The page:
It was a strong ancestral pull from the phantasmagoric, but curiosity shoved me toward Bram, toward the tapping.
—- AE Stueve, What Bram Saw
Today’s short story – a tasty little nightmare of flash fiction:
“America has only three cities: New York, San Francisco, and New Orleans.
Everywhere else is Cleveland.”
― Tennessee Williams
View out of my son’s apartment window, New Orleans.
“A refurbished Star Wars is on somewhere or everywhere. I have no intention of revisiting any galaxy. I shrivel inside each time it is mentioned. Twenty years ago, when the film was first shown, it had a freshness, also a sense of moral good and fun. Then I began to be uneasy at the influence it might be having. The first bad penny dropped in San Francisco when a sweet-faced boy of twelve told me proudly that he had seen Star Wars over a hundred times. His elegant mother nodded with approval. Looking into the boy’s eyes I thought I detected little star-shells of madness beginning to form and I guessed that one day they would explode.
‘I would love you to do something for me,’ I said.
‘Anything! Anything!’ the boy said rapturously.
‘You won’t like what I’m going to ask you to do,’ I said.
‘Anything, sir, anything!’
‘Well,’ I said, ‘do you think you could promise never to see Star Wars again?’
He burst into tears. His mother drew herself up to an immense height. ‘What a dreadful thing to say to a child!’ she barked, and dragged the poor kid away. Maybe she was right but I just hope the lad, now in his thirties, is not living in a fantasy world of secondhand, childish banalities.”
― Alec Guinness, A Positively Final Appearance
Oblique Strategy: Not building a wall but making a brick
The whole family is now here, one son in from New Orleans, his cat ensconced in one bedroom, the other son from Houston, his black Labrador retriever settled into another.
Our Ring smart doorbell makes our cellphones tinkle in a delightful way every time the delivery man brings another present, the new Internet of Things Santa Claus.
We were up at eight; I had to drag myself – feet hurting, mind reeling – from bed; to see a morning showing of The Last Jedi at the local Alamo Drafthouse (the best place in the world to see a movie). I love the no talking/no texting or you will be thrown out policy. I love the fact that at nine in the morning they will bring a milkshake with alcohol in it to your seat. I love the stuff they put on the screen before the movie.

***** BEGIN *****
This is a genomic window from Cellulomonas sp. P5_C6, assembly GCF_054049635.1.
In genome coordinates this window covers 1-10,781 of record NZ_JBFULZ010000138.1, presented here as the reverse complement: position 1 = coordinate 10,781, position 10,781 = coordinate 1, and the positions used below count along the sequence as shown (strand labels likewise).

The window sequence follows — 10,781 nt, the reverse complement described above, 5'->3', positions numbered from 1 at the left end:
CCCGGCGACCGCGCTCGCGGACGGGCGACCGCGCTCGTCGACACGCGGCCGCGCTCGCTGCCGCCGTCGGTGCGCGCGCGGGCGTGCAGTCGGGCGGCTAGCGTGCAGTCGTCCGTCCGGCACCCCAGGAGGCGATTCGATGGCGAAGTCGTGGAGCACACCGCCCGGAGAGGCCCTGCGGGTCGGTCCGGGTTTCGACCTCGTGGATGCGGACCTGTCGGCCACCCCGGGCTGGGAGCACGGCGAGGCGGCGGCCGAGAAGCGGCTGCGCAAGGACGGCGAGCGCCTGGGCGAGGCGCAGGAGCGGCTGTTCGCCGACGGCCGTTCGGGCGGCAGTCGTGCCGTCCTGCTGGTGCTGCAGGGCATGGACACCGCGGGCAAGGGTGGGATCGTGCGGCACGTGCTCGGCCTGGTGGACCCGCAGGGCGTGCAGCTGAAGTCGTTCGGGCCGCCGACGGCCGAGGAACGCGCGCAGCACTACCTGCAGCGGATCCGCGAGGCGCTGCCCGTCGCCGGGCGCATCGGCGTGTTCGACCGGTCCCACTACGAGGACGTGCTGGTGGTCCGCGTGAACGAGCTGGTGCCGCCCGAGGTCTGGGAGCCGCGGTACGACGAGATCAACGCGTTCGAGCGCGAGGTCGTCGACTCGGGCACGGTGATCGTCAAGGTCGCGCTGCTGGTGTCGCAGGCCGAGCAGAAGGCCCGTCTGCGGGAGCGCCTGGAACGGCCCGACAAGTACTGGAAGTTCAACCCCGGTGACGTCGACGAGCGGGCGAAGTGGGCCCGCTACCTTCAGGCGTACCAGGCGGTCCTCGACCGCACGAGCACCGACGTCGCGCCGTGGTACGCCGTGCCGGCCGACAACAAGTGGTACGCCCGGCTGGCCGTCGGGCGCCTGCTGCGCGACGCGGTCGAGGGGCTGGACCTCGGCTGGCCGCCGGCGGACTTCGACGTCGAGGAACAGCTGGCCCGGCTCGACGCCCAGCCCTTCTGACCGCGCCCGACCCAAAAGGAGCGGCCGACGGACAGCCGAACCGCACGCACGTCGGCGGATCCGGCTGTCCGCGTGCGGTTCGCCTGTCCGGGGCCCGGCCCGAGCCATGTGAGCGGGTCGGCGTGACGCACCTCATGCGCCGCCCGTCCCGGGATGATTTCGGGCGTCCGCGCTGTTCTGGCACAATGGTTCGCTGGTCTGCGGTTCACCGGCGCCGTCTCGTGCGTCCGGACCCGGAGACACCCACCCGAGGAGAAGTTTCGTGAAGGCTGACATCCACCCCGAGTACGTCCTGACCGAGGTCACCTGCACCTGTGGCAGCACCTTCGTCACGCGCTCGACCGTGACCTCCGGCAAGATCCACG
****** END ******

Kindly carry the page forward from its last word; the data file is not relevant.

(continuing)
(on this snippet – if you get the joke “A talent agent is sitting in his office, a family walks in…” you should be ashamed of yourself)
I liked the film a lot better than I was expecting.
There is something wonderfully odd about seeing a movie early in the morning, other than the discount tickets. I’m so used to going at night – to emerge to sunlight and the realization that you still have another day to live – is almost wonderful.
“A cat’s rage is beautiful, burning with pure cat flame, all its hair standing up and crackling blue sparks, eyes blazing and sputtering.”
― William S. Burroughs, The Cat Inside
Dr. Peter Venkman: This city is headed for a disaster of biblical proportions.
Mayor: What do you mean, “biblical”?
Dr Ray Stantz: What he means is Old Testament, Mr. Mayor, real wrath of God type stuff.
Dr. Peter Venkman: Exactly.
Dr Ray Stantz: Fire and brimstone coming down from the skies! Rivers and seas boiling!
Dr. Egon Spengler: Forty years of darkness! Earthquakes, volcanoes…
Winston Zeddemore: The dead rising from the grave!
Dr. Peter Venkman: Human sacrifice, dogs and cats living together… mass hysteria!
Mayor: All right, all right! I get the point!
When I drive to Plano I often pass by this odd sculpture – a three dimensional mosaic of a dog and cat. It was easy to find out what it was – “Companions,” a mosaic-tiled sculpture depicting a cat nuzzling up to an affectionate dog by San Antonio artist Oscar Alvarado in front of the Plano Animal Shelter. Both pets have collars and tags and there is even a microchip implanted into the mortar of each animal to highlight the importance of identification for all animals.
I wanted to take some photos of the sculpture so I pulled over and stepped out. Immediately the triple digit Texas heat hit me like an open oven door – I think it was about 106 F. Snap Snap Snap and back in the steel-lined air conditioned envelope of my vehicle. In Texas, AC is more important than brakes.